Progress Illinois announced today that on Jan. 13 it received confirmation that YouTube had received its counternotice (as I previously noted, there was some dispute about whether the counternotice complied with the DMCA's technical requirements). So now, under DMCA Section 512(g)(2)(C), YouTube can maintain its safe harbor from an infringement claim if it reposts the videos after 10-14 business days, absent a lawsuit by the copyright owner (assuming that YouTube otherwise qualifies for the safe harbor, a very hotly contested topic). As YouTube further explains the counternotice process:
After we receive your counter-notification, we will forward it to the party who submitted the original claim of copyright infringement. Please note that when we forward the counter-notification, it includes your personal information. By submitting a counter-notification, you consent to having your information revealed in this way. We will not forward the counter-notification to any party other than the original claimant.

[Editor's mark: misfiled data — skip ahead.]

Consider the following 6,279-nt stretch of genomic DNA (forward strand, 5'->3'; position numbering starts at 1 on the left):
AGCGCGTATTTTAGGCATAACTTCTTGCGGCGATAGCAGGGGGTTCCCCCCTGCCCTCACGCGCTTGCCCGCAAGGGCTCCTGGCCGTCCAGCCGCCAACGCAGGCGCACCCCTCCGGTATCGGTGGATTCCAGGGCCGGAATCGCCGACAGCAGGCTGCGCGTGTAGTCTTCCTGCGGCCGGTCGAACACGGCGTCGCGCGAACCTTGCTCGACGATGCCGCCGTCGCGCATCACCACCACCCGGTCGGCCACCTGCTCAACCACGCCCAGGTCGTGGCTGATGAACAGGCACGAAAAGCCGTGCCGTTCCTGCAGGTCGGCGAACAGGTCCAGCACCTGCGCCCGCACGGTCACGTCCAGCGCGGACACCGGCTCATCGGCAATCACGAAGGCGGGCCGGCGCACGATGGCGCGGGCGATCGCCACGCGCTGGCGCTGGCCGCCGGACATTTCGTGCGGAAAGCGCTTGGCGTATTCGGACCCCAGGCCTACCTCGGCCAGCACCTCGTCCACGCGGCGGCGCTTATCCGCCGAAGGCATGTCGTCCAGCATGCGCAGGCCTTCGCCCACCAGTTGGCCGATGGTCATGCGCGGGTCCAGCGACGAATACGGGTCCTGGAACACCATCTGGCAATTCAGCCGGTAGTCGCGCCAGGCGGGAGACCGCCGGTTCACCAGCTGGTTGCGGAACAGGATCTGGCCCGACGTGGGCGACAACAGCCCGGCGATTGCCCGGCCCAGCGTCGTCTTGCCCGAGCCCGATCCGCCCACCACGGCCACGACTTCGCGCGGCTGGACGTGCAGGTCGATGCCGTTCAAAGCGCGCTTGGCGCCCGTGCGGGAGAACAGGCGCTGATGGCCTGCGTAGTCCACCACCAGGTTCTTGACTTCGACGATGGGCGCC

After we send out the counter-notification, the claimant must then notify us within 10 days that he or she has filed an action seeking a court order to restrain you from engaging in infringing activity relating to the material on YouTube. If we receive such notification we will be unable to restore the material. If we do not receive such notification, we may reinstate the material.
Progress Illinois Editor Josh Kalven says that his counsel "sent a separate letter to our contacts at WFLD last Friday saying that we would be happy to sit down and discuss reasonable guidelines for our future use of Fox Chicago video content. But we're yet to hear back." If it happens, that should be a very interesting meeting.